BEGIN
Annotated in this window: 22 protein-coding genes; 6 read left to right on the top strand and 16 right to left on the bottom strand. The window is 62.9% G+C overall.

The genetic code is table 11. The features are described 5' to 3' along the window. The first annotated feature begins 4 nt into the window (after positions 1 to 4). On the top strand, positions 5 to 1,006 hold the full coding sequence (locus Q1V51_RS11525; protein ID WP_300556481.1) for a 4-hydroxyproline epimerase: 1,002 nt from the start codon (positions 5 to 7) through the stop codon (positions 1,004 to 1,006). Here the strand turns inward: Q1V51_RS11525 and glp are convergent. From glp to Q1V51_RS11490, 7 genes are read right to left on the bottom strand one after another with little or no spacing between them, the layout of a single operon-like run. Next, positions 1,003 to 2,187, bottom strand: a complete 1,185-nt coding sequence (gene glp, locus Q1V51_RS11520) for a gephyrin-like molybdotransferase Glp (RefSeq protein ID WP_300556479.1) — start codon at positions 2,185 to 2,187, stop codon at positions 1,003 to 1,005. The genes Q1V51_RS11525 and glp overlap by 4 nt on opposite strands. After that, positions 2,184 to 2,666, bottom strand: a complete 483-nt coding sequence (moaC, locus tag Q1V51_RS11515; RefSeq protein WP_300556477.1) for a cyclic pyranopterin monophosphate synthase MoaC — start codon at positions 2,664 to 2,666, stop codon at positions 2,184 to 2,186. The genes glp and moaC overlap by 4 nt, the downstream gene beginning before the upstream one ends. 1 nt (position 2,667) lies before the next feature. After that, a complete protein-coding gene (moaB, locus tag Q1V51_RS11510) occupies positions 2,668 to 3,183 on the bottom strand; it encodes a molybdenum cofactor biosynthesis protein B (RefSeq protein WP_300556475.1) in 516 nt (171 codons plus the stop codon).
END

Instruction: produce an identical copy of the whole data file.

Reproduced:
Annotated in this window: 22 protein-coding genes; 6 read left to right on the top strand and 16 right to left on the bottom strand. The window is 62.9% G+C overall.

The genetic code is table 11. The features are described 5' to 3' along the window. The first annotated feature begins 4 nt into the window (after positions 1 to 4). On the top strand, positions 5 to 1,006 hold the full coding sequence (locus Q1V51_RS11525; protein ID WP_300556481.1) for a 4-hydroxyproline epimerase: 1,002 nt from the start codon (positions 5 to 7) through the stop codon (positions 1,004 to 1,006). Here the strand turns inward: Q1V51_RS11525 and glp are convergent. From glp to Q1V51_RS11490, 7 genes are read right to left on the bottom strand one after another with little or no spacing between them, the layout of a single operon-like run. Next, positions 1,003 to 2,187, bottom strand: a complete 1,185-nt coding sequence (gene glp, locus Q1V51_RS11520) for a gephyrin-like molybdotransferase Glp (RefSeq protein ID WP_300556479.1) — start codon at positions 2,185 to 2,187, stop codon at positions 1,003 to 1,005. The genes Q1V51_RS11525 and glp overlap by 4 nt on opposite strands. After that, positions 2,184 to 2,666, bottom strand: a complete 483-nt coding sequence (moaC, locus tag Q1V51_RS11515; RefSeq protein WP_300556477.1) for a cyclic pyranopterin monophosphate synthase MoaC — start codon at positions 2,664 to 2,666, stop codon at positions 2,184 to 2,186. The genes glp and moaC overlap by 4 nt, the downstream gene beginning before the upstream one ends. 1 nt (position 2,667) lies before the next feature. After that, a complete protein-coding gene (moaB, locus tag Q1V51_RS11510) occupies positions 2,668 to 3,183 on the bottom strand; it encodes a molybdenum cofactor biosynthesis protein B (RefSeq protein WP_300556475.1) in 516 nt (171 codons plus the stop codon).